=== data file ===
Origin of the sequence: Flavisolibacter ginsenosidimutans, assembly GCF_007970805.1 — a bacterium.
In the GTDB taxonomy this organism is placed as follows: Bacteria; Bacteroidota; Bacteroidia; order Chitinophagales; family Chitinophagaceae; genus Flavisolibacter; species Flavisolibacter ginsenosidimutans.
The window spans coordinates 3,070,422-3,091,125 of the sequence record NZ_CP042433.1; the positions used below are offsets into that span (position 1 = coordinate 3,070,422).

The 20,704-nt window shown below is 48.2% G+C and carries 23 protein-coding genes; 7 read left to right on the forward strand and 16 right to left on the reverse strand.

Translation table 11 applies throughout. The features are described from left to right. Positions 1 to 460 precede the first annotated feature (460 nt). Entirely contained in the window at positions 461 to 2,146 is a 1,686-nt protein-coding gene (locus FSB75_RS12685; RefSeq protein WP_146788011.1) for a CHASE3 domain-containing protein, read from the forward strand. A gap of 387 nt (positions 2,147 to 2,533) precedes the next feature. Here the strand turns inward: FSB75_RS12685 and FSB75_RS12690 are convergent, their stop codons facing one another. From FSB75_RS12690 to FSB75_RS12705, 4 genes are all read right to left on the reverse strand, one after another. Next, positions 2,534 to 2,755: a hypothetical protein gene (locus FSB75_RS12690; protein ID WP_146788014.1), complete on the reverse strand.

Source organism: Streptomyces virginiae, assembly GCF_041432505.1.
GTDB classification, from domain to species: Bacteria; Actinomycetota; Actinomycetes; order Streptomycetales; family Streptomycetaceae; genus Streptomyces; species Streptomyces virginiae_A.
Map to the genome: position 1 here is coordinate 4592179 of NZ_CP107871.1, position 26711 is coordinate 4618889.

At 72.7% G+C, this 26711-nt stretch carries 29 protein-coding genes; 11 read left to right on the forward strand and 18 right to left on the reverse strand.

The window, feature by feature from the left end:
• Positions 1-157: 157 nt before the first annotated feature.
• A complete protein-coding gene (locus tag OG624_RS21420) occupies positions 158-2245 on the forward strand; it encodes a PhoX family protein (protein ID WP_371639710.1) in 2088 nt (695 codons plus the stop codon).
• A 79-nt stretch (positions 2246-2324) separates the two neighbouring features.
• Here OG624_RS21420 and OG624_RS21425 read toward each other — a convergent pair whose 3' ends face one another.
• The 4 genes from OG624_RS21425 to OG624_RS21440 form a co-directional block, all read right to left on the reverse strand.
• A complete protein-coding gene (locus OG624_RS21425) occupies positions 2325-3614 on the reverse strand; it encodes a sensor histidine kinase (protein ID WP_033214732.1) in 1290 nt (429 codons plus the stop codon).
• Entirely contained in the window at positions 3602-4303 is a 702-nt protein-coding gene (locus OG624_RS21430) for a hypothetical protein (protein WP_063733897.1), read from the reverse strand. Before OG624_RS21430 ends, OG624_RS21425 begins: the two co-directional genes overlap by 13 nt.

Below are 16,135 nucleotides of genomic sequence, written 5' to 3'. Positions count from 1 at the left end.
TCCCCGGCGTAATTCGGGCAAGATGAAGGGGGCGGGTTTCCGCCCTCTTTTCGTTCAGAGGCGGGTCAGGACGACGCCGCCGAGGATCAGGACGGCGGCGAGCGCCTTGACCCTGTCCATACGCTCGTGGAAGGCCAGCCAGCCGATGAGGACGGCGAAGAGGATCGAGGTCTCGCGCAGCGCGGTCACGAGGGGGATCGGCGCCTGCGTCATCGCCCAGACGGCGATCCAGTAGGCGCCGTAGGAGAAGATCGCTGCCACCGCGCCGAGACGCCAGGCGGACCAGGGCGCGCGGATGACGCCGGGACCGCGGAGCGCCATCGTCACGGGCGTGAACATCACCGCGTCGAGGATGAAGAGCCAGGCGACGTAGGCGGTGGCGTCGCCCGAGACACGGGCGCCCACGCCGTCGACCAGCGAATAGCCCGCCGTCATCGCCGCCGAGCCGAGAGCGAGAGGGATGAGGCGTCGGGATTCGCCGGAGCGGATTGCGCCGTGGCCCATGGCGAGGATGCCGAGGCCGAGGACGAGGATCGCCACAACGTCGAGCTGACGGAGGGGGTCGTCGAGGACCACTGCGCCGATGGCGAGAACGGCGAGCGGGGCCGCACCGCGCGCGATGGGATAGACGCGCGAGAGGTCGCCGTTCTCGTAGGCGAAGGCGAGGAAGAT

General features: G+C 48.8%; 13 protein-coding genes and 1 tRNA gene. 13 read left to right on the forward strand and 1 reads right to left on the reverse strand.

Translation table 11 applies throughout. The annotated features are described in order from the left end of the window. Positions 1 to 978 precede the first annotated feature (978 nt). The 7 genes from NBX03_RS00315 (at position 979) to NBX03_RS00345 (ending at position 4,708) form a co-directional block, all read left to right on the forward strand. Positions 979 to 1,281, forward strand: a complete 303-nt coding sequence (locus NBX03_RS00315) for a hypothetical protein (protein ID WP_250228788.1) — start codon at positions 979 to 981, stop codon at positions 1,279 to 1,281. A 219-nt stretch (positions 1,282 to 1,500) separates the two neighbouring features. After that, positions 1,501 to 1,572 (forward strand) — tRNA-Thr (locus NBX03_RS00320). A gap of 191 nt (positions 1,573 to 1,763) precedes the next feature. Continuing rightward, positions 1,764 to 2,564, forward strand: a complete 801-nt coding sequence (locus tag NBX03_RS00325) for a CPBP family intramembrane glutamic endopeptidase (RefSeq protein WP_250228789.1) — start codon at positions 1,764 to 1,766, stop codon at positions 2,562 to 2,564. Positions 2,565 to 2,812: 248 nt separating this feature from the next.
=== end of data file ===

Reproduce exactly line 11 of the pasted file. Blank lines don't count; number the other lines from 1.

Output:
• Positions 1-157: 157 nt before the first annotated feature.